Breedloves's Folk Songs


    One of the oldest of the cowboy songs, it dates back to the years soon after the Civil War
    when half-wild longhorns were driven from Texas to the shipping points on the new
    railroads in Kansas. The trail was named after a part Indian trader, Jesse Chisholm. It
    went from central Texas, through the center of Oklahoma and into eastern Kansas. Other
    trails farther to the west eventually replaced it. There were numerous versions of the
    song, including some ones not really suitable for Cub Scouts.
    Oh come along, boys, and listen to my tale,
    I’ll tell you all my troubles on the ol’ Chisholm trail.
    Come a-ti yi youpy youpy yea youpy yea
    Come a-ti yi youpy youpy yea
    On a ten dollar horse and a forty dollar saddle,
    I was ridin’, and a punchin’ Texas cattle.
    We left ol’ Texas October twenty-third
    Drivin’ up the trail with the U-2 herd.
    I’m up in the morning before daylight,
    And before I sleep the moon shine bright.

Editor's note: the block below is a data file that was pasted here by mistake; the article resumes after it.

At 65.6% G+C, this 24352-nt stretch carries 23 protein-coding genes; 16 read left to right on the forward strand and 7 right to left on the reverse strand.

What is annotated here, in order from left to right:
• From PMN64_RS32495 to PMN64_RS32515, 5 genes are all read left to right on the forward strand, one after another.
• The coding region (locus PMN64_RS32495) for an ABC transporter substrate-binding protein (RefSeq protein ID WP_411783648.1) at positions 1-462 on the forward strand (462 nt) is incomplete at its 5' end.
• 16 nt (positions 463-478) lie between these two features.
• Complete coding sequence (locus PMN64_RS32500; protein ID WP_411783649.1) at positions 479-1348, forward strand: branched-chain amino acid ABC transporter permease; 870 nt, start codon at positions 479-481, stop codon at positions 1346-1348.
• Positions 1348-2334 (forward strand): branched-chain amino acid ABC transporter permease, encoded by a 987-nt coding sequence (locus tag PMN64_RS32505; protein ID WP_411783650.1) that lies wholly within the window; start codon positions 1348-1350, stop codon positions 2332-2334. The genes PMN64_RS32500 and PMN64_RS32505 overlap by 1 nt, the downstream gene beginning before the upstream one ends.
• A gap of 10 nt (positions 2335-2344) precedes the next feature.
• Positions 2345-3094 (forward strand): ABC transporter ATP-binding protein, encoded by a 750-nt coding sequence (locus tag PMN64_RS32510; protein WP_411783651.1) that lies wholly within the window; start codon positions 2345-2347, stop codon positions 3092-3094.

It’s bacon and beans most every day,
    I’d just as soon be eating prairie hay.
    I woke up one morning on the Chisholm trail,
    With a rope in my hand and a cow by the tail,
    Last night on guard, and the leader broke the ranks,
    I hit my horse down the shoulders and spurred him in the flanks.
    Oh, it’s cloudy in the west, and a lookin’ like rain,
    And my darned old slicker’s in the wagon again.
    Oh the wind commenced to blow and the rain began to fall,
    And it looked by grab that we was gonna lose ’em all.
    I jumped in the saddle an’ I grabbed a-hold the horn,
    The best damned cowpuncher ever was born.
    I was on my best horse, and a going on the run,
    The quickest shootin’ cowboy that ever pulled a gun.
    No chaps, no slicker, and it’s pouring down rain,
    And I swear, by God, I’ll never night herd again.
    I herded and I hollered, and I done pretty well,
    Till the boss said, “Boys, just let ’em go to Hell.”
    I’m going to the ranch to draw my money,
    Goin’ into town to see my honey.
    I went to the boss to get my roll,
    He figured me out nine dollars in the hole.
    So I’ll sell my outfit as fast as I can,
    And I won’t punch cows for no damn man.
  • So I sold old baldy and I hung up my saddle,
    And I bid farewell to the longhorn cattle.

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